23 12, 2022

How Women Changed The World This Year

2023-07-30T13:13:07-04:00Tags: |

Climate activists, community leaders, human rights advocates―women around the world have pushed for change across arenas and sustain hope for future progress. In Iran, women have led the revolution against the government through the Women, Life, Freedom movement to ensure that everyone has safety, rights, and religious freedom. In Afghanistan, thousands of unnamed women fight Taliban leadership to push for education, healthcare, and economic opportunities. Women in Latin America have continued the fight for their rights, with a “green wave” of grassroots movements pushing for abortion rights. In lieu of their efforts, Mexico has decriminalized abortion, Ecuador has decriminalized it up to 24 weeks, and other countries are re-evaluating their laws. In Ukraine, women are working hard to maintain global food security. Nadiia Ivanova and ~10,000 other women farmers are fighting to keep up food production in the midst of the Russian invasion, supplying food and shelter to Ukrainian soldiers, as well as global food markets. Women are disproportionately affected by the climate crisis and intersections across movements. They are demanding seats at the table at global climate forums, pushing for legislation such as the “loss and damage” fund that was approved during COP27. This will support developing countries that are vulnerable to climate change, and center around some of the issues that impact women in the crisis. This is one example of many efforts by women in the climate justice movement. The struggles and contributions of women often go unrecognized, but millions are leading justice movements every day. Photo credit: Justin Tallis/AFP Via Getty Images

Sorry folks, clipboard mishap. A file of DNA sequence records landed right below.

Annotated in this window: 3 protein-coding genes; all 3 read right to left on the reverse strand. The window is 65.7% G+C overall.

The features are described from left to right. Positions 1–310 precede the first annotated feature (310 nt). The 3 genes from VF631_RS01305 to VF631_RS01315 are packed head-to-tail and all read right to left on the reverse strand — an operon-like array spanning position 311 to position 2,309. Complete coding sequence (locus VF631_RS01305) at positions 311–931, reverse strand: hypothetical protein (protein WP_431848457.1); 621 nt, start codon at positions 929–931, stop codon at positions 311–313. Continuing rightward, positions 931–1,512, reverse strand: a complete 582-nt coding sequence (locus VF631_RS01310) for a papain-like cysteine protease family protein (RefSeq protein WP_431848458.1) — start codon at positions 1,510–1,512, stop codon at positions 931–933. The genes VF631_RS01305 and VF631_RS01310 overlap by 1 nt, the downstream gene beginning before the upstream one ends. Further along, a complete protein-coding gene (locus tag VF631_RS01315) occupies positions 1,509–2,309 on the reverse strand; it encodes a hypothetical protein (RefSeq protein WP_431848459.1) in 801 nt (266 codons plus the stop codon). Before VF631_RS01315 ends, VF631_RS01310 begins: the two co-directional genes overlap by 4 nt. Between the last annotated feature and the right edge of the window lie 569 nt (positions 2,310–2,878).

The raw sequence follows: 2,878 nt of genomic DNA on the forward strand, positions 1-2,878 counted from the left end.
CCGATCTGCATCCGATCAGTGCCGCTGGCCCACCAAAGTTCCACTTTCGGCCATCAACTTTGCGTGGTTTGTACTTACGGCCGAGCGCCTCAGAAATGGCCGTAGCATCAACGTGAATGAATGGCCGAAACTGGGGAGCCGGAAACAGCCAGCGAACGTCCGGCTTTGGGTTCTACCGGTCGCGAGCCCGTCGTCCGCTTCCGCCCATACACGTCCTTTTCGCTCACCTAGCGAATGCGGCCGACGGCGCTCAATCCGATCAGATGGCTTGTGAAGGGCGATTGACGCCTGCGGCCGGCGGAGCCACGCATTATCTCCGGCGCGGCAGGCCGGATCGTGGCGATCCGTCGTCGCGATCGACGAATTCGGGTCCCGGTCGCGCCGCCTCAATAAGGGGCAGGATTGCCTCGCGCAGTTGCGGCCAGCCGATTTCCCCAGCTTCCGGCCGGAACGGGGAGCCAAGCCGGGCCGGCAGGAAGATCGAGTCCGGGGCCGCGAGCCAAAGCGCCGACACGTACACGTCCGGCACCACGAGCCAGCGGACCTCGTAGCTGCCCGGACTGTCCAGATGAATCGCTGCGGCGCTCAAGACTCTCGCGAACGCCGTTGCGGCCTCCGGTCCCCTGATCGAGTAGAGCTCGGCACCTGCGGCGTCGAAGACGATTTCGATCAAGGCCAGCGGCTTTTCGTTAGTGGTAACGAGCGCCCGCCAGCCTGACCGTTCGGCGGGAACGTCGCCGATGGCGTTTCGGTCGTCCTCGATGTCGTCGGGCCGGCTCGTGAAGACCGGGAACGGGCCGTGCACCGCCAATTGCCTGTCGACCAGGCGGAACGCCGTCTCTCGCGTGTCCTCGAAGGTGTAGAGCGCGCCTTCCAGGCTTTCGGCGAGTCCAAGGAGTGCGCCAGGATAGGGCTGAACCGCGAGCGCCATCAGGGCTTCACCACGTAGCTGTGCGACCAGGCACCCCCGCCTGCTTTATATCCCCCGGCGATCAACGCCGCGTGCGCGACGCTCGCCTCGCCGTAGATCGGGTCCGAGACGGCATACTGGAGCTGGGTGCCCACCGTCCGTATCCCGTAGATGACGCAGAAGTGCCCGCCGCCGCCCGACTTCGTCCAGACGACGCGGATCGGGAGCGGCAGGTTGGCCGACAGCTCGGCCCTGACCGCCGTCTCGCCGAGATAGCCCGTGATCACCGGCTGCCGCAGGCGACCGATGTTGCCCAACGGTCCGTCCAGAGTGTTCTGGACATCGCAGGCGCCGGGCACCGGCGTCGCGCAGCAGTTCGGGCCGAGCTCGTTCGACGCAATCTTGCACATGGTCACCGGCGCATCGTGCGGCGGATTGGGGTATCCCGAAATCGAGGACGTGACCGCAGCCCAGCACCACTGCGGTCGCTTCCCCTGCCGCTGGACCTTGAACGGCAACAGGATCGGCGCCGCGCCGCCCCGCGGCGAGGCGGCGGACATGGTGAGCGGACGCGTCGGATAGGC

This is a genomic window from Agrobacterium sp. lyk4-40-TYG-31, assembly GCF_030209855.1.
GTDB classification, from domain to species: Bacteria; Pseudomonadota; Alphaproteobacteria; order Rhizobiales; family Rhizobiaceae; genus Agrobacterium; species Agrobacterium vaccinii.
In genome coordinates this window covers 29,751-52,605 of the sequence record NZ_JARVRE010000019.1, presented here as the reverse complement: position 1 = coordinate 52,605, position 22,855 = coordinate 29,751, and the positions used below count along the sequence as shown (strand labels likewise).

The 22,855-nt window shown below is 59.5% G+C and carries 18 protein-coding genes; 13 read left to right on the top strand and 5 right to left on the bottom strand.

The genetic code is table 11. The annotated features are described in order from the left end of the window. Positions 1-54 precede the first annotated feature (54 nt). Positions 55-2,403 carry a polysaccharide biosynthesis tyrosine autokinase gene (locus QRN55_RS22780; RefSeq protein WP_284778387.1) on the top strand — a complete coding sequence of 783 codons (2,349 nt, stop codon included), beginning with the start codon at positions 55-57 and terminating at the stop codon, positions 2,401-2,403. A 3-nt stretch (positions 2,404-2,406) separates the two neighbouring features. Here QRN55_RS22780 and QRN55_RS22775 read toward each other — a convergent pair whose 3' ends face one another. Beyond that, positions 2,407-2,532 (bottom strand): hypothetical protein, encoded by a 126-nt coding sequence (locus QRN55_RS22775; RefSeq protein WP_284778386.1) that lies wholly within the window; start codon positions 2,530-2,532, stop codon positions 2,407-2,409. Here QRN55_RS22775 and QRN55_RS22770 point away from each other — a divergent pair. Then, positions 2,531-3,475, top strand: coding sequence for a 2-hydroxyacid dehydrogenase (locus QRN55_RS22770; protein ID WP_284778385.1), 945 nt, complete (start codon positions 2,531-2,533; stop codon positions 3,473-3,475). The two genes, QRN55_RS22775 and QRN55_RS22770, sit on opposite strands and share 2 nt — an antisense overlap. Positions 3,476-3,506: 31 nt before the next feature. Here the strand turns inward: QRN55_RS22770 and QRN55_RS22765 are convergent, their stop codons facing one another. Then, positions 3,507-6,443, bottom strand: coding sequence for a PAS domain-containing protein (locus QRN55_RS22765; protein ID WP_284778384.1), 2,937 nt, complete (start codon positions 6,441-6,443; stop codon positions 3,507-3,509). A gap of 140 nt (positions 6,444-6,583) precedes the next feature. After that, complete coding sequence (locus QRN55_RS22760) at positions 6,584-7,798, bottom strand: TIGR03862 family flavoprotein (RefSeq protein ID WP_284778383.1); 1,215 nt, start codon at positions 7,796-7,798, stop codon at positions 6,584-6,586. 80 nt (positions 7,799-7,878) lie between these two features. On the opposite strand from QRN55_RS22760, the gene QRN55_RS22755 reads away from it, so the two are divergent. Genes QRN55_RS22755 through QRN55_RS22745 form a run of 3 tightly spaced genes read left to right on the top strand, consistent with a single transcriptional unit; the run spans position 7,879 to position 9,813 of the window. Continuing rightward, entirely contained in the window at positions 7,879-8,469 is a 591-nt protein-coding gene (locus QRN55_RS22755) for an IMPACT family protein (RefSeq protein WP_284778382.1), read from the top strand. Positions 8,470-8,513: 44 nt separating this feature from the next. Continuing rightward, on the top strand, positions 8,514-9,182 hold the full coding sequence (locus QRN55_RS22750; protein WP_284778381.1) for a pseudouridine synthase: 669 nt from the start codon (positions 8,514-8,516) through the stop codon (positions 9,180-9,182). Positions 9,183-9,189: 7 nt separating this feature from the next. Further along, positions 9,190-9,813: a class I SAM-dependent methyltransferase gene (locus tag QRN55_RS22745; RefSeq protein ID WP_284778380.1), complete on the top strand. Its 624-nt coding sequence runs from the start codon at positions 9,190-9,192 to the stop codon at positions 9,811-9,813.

19 12, 2022

How Asian-Pacific Islanders Shaped Environmental Activism

2023-11-28T20:41:44-05:00Tags: , , |

Asian-Pacific Islanders have been on the frontlines of the climate crisis—both by being disproportionately and uniquely affected by disasters and geological shifts, but also driving innovation, hope, and change in their communities and around the world. Youth climate activist, Alexia Leclercq, presents an anthology of stories and milestones from Asian-Pacific Islander activists and community leaders as they move through generations of challenges. These communities have built up resilience and strength throughout centuries of colonization, capitalism, and now the climate crisis, and use their knowledge to further progress in all areas. Leclercq draws on her experiences and identity through her journey in the climate movement, and emphasizes the need for “radical listening” to make change. Representation in climate spaces is not sufficient; we must deeply listen and actively learn from the experiences and ideas of those who know this space most intimately. We must honor the unique identities that come into the movement, and come together to make restorative progress. Photo credit: Moonassi

21 11, 2022

Transforming Ourselves To Transform The World

2023-12-07T17:46:30-05:00Tags: |

Cuerpo-territorio, meaning body-territory, is an Indigenous philosophy whereby the body is conceptualized as political territory which, similar to land, has faced colonization and exploitation at the hands of the capitalist patriarchal system. Bodies are thus vessels that can be impacted by the world, but also can influence and improve the world. Nicole Froio guides us through the stories of five activists who embody this philosophy and have embraced their bodily autonomy to change their lives and the lives of others in their interconnected community. This highlights the toll oppression takes on the body as well as the power of one’s relationship with their body in fighting back against societal constraints such as patriarchy, racism, sexism and ableism.